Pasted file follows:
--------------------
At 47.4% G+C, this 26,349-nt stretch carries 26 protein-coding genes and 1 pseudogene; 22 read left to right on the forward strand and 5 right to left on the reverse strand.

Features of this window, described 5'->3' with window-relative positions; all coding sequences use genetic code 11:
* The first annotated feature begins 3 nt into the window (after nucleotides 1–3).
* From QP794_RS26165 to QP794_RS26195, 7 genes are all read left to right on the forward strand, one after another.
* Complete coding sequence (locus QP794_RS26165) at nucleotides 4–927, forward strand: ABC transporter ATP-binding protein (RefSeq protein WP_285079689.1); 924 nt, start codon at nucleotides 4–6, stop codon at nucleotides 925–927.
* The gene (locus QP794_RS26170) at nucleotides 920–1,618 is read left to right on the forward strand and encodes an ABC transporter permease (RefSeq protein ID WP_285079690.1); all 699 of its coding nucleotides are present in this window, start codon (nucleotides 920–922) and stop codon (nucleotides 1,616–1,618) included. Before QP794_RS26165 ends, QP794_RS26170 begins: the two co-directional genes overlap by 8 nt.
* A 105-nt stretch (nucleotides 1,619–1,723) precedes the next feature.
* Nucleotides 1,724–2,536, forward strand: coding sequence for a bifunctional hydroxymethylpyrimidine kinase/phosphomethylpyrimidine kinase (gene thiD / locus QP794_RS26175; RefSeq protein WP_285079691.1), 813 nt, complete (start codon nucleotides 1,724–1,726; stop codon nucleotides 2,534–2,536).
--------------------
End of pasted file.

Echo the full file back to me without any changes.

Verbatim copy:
At 47.4% G+C, this 26,349-nt stretch carries 26 protein-coding genes and 1 pseudogene; 22 read left to right on the forward strand and 5 right to left on the reverse strand.

Features of this window, described 5'->3' with window-relative positions; all coding sequences use genetic code 11:
* The first annotated feature begins 3 nt into the window (after nucleotides 1–3).
* From QP794_RS26165 to QP794_RS26195, 7 genes are all read left to right on the forward strand, one after another.
* Complete coding sequence (locus QP794_RS26165) at nucleotides 4–927, forward strand: ABC transporter ATP-binding protein (RefSeq protein WP_285079689.1); 924 nt, start codon at nucleotides 4–6, stop codon at nucleotides 925–927.
* The gene (locus QP794_RS26170) at nucleotides 920–1,618 is read left to right on the forward strand and encodes an ABC transporter permease (RefSeq protein ID WP_285079690.1); all 699 of its coding nucleotides are present in this window, start codon (nucleotides 920–922) and stop codon (nucleotides 1,616–1,618) included. Before QP794_RS26165 ends, QP794_RS26170 begins: the two co-directional genes overlap by 8 nt.
* A 105-nt stretch (nucleotides 1,619–1,723) precedes the next feature.
* Nucleotides 1,724–2,536, forward strand: coding sequence for a bifunctional hydroxymethylpyrimidine kinase/phosphomethylpyrimidine kinase (gene thiD / locus QP794_RS26175; RefSeq protein WP_285079691.1), 813 nt, complete (start codon nucleotides 1,724–1,726; stop codon nucleotides 2,534–2,536).